Report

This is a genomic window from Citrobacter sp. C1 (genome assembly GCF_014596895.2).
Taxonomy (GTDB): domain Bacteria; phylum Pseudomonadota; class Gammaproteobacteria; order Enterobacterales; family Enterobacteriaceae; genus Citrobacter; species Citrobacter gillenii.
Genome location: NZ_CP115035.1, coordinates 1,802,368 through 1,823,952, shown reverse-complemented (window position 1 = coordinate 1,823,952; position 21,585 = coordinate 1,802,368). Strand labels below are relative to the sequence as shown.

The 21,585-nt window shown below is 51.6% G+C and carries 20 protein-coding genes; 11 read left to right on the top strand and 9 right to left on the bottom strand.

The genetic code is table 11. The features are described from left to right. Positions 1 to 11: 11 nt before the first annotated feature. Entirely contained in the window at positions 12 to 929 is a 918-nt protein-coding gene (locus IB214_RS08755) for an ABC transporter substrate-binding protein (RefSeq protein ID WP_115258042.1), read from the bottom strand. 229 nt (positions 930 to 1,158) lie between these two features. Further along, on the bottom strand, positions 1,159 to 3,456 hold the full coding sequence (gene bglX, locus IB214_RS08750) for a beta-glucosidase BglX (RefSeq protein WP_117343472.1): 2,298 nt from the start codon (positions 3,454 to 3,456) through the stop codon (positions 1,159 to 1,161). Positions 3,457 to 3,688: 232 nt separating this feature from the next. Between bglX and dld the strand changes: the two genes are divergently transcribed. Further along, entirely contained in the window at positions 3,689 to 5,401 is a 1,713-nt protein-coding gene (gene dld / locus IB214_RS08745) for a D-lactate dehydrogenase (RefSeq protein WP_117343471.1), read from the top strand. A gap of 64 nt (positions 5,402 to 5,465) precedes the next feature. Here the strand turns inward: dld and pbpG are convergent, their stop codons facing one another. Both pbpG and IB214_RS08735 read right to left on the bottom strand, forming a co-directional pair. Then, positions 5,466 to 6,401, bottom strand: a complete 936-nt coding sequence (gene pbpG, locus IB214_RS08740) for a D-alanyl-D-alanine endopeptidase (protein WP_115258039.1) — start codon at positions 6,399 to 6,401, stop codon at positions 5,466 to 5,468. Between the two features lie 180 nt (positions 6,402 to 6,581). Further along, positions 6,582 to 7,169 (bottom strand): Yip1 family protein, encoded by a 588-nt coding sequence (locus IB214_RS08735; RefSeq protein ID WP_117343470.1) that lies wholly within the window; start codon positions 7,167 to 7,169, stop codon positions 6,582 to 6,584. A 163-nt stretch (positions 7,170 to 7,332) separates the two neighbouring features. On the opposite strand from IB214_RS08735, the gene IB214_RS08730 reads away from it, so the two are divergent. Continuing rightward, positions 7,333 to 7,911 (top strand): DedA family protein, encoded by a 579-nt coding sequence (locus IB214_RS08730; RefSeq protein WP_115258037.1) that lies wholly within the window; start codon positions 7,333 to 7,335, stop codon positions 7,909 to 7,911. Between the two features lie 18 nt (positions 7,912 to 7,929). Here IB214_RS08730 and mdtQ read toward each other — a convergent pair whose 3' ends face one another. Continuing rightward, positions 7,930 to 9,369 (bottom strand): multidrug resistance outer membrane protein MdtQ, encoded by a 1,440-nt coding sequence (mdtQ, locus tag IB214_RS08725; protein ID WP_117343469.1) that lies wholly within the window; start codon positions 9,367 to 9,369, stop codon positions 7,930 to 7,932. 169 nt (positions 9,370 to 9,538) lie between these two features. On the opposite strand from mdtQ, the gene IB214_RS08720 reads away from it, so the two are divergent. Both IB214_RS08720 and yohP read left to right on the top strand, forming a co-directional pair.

+ AP Statistics: Chapter 11 Pages 258-269 Rohan Parikh Azhar Kassam Period 2 + Goals Be able to recognize random outcomes in a real-world situation Be able to recognize when a simulation might usefully model random behavior in the real-world Know how to perform a simulation either by generating random numbers on a computer or calculator, or by using some other source of random values, such as dice, a spinner, or a table of random values Be able to describe a simulation so that others could repeat it Be able to discuss the results of a simulation study and draw conclusions about the questions being investigated + Terms Random: an event is random if we know what outcomes could happen, but not which particular values will happen Random numbers: random numbers are hard to generate. Nevertheless, several internet sites offer an unlimited supply of equally random values Simulation: a simulation models random events by using random numbers to specify event outcomes with relative frequencies that correspond to the true real-world relative frequencies we are trying to model. Simulation component: the most basic situation in a simulation iin which something happens at random + Terms Outcome: an individual result of a component of a simulation is considered the outcome Trial: the sequence of several components representing events that we are pretending will take place Response variable: values of the response variable record the results of each trial with respect to what we are interested in + Steps in Conducting a Simulation Identify the component to be repeated Explain how you will model the outcome Explain how you will simulate the trial Clearly state the response variable Analyze the response variable State your conclusion in the context of the problem + + Using the Calculator To select a random number: 1) Hit MATH 2) Hit PRB menu 3) Hit 5:randInt( randInt(0,1): selects a random number between 0 and 1 randInt(1,6): selects a random number between 1 and 6, which is similar to rolling a dice randInt(1,6,2): selects two random numbers between 1 and six, very similar to rolling two dice + Example A cereal box manufacturer advertises that they put a picture of a famous athlete in each box. Tiger Woods accounts for 20%, Lance Armstrong for 30%, and the rest Serena Williams. How many boxes of cereal does one have to buy in order to get all three pictures. Step 1: Assign numbers, 0-9, to each athlete based on percentage. TW: 0,1; LA: 2,3,4; SW: 5,6,7,8,9 Step 2: Set up a random simulation and begin picking numbers between 1-10 continuously until all three groups are picked Step 3: Run multiple trials and average the number of boxes the trial takes. EX: 137 2554251 1123428 82320 4553241 On average, it takes 5.8 ((3+7+7+5+7)/5) boxes to obtain all 3 pictures. + Things to Remember Don’t overstate your case: a simulation isn’t real, so don’t stretch the data from the simulation Model the outcome chances accurately: Do not overlook key points from the data or situation Run enough trials: makes the data accurate and useable + Homework Problem #13 You take a quiz with 6 MC questions. After studying, you assume you have an 80% chance to get an individual question correct. What are the chances of getting all the questions right? 1) Assign the correct result to numbers 0-7 and incorrect to 7 & 8 2) Run 20 trials, picking 6 numbers randomly each time. If all 6 are between 0-7, all would be correct. Otherwise, you got a question wrong. 3) 915467 392782 320105 892310 704390 862973 289016 963091 312835 60067 831496 569675 326814 428944 266874 963488 274420 361605 209827 217258 All correct occurs 5 out of 20 times… 25% chance to get all right + Homework Problem #31 4 couples at a party decide to play a game. If each of the 8 people write their name on a slip, what is the chance that every person will be paired with someone other than who they came with? 1) Assign each couple 1-2, 3-4, 5-6, 7-8… ignore 0,9 2) Randomly select 4 groups of two numbers as a trials… run 11 trials 3) [8,4 1,4 6,3 6,7] [3,2 7,4 3,6 8,6] [2,4 3,2 3,8 2,5] [3,6 7,3 4,5 4,8] [2,4 2,8 4,1 3,8] [4,5 1,2 2,8 2,5] [3,5 3,6 4,6 2,5] [2,7 4,5 2,4 3,4] [1,5 1,2 2,4 5,8] [3,7 1,6 3,7 1,2] [1,8 1,5 1,7 6,8] This simulation shows that each person does not pair up with a new person 4/11 times, so 7/11 times of the time results in each person paired up with a new person. This equates to 36.4% of the time.